Please use the visitor car park at “Berghotel zum Edelacker”, which is also suitable for coaches. From there, it is just a five-minute walk to Neuenburg Castle. The castle is not fully accessible.
Monday and Tuesday
Wednesday to Sunday (and public holidays)
10 am–1.30 pm
2.30 pm–6 pm
Two time-slots are available for your visit. The museum will be closed daily between 1.30 and 2.30 pm for thorough hygiene measures.
The children's bower and the tower "Dicker Wilhelm" are currently closed.
Please understand that due to the Corona-related restrictions, we are currently unable to offer guided tours of the castle. It is also not possible to borrow audio guides at the moment.
However, you can access further information in German, English and French on site with your smartphone via our free ROMANIK WLAN. You can obtain a brief guide at the museum ticket office.
The mighty Neuenburg Castle rises high above the little winegrowing town of Freyburg. Commissioned by Louis the Springer, its construction bolstered the Ludovingians’ claim to power in the eastern part of their domain. And other famous names appear in the history of this castle, which is visible from afar: from 1224-25, for example, Saint Elizabeth of Thuringia lived here, to whom the splendidly ornamented double chapel was dedicated: a real Romanesque gem. Prior to that, Emperor Barbarossa visited his brother-in-law at the “New Castle”, and this is where Heinrich von Veldeke wrote parts of his world-famous Middle High German “Eneas Romance”.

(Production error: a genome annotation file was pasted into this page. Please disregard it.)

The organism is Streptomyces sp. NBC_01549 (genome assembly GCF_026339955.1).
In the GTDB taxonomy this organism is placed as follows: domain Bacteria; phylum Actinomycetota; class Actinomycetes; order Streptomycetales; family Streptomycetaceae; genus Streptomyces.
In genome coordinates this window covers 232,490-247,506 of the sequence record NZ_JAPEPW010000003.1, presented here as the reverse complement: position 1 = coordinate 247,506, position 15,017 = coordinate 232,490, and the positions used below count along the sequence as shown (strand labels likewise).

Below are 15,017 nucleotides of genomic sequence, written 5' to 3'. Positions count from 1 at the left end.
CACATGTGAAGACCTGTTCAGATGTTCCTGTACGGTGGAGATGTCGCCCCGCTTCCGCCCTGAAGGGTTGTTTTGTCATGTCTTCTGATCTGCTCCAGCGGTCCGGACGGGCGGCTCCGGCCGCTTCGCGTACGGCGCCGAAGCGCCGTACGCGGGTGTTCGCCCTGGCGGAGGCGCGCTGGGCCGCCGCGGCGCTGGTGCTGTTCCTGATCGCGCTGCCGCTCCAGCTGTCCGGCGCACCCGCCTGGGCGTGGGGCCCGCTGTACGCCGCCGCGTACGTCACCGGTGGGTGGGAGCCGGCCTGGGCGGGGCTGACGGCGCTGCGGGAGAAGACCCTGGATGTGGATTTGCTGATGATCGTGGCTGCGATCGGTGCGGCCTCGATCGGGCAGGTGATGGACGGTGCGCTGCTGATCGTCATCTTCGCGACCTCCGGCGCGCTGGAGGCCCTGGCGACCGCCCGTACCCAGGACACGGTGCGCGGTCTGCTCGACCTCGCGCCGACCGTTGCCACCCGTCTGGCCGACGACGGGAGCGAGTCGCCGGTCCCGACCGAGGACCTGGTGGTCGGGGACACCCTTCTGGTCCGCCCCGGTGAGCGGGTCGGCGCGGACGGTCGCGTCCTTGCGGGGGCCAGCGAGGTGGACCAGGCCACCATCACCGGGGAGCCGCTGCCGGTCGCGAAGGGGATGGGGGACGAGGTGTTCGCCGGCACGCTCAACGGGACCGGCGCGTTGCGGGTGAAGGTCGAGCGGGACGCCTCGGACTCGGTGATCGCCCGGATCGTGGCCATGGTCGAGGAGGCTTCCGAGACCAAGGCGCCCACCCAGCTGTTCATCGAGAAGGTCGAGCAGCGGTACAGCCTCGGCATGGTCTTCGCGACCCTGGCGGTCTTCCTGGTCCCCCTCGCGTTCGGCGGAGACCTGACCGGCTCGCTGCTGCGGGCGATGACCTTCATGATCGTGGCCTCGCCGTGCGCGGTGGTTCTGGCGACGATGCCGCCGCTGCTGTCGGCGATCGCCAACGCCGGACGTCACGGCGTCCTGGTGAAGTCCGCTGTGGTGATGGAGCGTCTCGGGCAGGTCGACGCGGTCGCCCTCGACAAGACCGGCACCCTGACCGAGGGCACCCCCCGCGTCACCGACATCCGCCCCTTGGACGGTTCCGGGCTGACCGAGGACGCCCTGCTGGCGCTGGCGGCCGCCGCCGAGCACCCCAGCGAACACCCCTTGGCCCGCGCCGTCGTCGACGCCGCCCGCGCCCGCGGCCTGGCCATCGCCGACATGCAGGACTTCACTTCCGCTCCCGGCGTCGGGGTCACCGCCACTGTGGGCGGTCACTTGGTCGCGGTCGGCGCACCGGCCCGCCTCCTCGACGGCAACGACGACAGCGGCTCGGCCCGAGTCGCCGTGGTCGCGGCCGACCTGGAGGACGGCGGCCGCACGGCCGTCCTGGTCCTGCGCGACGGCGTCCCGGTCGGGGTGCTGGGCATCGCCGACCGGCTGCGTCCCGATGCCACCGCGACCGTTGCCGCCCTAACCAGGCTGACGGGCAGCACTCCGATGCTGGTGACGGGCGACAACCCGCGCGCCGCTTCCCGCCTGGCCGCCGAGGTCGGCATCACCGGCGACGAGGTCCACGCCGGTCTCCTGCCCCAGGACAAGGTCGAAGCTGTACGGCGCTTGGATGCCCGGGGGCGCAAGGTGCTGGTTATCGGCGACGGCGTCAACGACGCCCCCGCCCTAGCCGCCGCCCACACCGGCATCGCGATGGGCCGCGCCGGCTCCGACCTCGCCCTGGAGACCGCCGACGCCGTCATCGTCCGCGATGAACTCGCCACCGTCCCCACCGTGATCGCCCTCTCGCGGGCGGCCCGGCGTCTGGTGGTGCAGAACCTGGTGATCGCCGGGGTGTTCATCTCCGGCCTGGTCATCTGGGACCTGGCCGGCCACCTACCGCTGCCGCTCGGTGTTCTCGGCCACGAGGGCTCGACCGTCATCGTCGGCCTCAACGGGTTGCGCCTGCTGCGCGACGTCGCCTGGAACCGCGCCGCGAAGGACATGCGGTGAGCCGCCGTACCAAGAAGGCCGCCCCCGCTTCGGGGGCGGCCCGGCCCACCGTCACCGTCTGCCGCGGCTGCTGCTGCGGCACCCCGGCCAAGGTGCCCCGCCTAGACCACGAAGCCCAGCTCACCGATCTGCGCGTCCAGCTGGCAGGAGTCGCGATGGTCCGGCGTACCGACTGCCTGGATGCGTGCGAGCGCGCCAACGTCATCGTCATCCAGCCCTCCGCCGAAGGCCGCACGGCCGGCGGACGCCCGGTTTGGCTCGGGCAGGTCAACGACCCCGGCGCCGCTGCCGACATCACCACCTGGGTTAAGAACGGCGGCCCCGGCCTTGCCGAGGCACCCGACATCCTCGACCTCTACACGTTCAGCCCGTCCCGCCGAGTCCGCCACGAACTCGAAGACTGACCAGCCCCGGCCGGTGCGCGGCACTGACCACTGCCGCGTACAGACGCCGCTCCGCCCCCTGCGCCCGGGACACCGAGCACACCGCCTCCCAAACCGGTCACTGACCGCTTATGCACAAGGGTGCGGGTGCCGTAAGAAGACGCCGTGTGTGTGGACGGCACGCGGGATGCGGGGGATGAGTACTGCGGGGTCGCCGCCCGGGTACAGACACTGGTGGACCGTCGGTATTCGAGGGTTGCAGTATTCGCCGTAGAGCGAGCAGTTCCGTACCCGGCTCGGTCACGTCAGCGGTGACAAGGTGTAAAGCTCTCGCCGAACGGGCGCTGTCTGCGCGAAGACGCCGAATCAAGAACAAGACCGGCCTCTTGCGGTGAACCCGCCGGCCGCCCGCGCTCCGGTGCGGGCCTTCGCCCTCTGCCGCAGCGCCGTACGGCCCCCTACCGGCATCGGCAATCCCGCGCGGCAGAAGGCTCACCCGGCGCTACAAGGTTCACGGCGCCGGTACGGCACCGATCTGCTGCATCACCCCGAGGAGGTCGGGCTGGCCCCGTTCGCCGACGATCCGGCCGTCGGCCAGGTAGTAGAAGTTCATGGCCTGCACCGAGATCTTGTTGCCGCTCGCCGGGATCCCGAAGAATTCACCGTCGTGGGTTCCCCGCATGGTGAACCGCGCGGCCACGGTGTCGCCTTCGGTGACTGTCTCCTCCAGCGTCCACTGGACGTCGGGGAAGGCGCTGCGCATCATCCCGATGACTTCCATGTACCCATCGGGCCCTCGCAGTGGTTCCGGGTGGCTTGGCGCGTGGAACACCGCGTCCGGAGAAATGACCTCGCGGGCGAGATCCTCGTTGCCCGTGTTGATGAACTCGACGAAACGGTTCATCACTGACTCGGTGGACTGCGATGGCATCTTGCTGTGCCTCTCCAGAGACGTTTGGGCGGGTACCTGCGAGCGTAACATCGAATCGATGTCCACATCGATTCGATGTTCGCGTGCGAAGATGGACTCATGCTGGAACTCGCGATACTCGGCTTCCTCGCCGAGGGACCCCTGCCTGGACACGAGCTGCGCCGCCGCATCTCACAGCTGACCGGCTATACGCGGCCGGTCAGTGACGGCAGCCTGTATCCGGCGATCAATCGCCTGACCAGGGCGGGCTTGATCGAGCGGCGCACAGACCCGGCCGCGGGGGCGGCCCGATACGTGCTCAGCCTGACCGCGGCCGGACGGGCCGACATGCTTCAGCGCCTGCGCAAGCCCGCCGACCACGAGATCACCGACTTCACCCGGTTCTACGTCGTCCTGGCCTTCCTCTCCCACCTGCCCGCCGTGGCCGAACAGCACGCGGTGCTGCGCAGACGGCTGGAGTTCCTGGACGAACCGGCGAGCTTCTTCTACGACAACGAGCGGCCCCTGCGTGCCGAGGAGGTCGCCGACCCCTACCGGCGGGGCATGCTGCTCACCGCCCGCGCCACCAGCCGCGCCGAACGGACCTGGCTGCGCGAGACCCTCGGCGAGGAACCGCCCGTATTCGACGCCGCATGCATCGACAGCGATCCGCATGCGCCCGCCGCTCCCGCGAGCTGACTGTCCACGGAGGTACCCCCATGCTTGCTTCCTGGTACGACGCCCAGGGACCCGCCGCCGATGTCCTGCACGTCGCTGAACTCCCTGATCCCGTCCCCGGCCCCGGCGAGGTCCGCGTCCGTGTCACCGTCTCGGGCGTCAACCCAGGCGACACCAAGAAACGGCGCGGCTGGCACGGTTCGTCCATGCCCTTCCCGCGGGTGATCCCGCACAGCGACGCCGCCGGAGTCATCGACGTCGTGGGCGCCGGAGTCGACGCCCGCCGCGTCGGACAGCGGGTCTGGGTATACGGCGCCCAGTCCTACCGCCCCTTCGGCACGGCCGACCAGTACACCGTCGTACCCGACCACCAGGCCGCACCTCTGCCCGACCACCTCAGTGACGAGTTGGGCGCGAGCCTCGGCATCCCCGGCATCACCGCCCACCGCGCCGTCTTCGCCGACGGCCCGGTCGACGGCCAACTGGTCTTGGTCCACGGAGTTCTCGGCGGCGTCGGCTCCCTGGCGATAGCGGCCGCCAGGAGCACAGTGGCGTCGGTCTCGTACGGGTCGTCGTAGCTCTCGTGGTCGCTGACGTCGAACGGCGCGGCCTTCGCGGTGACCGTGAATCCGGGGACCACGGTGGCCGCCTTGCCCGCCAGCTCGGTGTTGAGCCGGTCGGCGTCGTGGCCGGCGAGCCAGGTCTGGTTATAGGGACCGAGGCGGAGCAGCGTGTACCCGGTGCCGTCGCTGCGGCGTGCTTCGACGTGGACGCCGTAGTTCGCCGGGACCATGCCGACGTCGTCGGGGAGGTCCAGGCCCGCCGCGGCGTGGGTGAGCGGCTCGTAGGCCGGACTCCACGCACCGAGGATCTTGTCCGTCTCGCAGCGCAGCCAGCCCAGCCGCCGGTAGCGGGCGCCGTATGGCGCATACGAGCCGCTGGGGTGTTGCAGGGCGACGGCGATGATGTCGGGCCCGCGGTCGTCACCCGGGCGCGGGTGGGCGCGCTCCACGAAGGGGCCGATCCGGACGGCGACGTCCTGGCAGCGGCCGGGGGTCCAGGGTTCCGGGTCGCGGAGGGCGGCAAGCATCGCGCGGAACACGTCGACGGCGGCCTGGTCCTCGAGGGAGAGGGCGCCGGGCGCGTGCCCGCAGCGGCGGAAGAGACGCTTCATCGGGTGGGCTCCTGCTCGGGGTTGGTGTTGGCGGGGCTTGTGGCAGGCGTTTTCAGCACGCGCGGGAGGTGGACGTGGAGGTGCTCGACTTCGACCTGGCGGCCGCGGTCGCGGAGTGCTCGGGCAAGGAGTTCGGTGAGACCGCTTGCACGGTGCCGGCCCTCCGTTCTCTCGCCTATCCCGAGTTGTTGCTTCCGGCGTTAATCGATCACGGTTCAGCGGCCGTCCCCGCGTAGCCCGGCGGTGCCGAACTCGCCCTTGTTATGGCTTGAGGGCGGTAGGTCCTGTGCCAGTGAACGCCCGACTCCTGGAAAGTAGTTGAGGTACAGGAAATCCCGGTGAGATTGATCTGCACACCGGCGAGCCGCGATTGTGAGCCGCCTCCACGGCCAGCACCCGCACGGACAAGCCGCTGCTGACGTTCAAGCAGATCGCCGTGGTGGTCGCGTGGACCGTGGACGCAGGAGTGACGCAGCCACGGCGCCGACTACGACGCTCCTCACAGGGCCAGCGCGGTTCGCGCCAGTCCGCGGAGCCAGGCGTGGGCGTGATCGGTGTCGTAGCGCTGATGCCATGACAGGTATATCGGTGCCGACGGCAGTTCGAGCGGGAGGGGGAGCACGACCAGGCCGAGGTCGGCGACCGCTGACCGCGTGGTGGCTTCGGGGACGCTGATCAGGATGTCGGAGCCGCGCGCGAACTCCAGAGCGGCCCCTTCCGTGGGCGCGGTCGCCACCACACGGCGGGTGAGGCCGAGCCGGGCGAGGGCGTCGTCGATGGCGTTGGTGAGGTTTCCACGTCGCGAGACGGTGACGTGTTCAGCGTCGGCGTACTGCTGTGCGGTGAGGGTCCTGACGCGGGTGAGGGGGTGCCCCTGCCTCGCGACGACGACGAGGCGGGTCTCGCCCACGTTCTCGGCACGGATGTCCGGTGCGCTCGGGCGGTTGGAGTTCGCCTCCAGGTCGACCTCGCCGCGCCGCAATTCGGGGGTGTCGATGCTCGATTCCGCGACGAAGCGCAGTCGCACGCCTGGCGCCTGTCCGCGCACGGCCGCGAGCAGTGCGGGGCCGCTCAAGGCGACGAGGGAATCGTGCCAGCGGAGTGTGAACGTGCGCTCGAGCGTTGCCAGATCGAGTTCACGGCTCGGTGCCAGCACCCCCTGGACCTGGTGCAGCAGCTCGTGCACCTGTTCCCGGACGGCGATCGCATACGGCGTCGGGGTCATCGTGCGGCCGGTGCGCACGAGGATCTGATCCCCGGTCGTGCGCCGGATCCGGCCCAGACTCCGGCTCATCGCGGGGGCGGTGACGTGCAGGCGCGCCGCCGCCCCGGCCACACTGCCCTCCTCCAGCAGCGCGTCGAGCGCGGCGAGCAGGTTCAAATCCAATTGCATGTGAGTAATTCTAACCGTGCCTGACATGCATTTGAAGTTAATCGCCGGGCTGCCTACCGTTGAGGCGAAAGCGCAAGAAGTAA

The well-preserved residential tower takes you straight back to the world of the private affairs that went on alongside courtly life. Unique everyday objects from those glorious days, such as toys or clothing, tell their very own tales. In other parts of the castle, further historical relics await you, such as the incredibly technologically advanced latrines.
In the castle museum, permanent exhibitions focus on the colourful history behind these walls; on Thuringian nobility, the region’s winegrowing and the fascinating topic of the pocketwatch. Other pieces are presented in temporary special exhibitions. And there are hands-on activities for little visitors: in the playfully run “Children’s Chambers”, children can be the lord or lady of the castle for a day.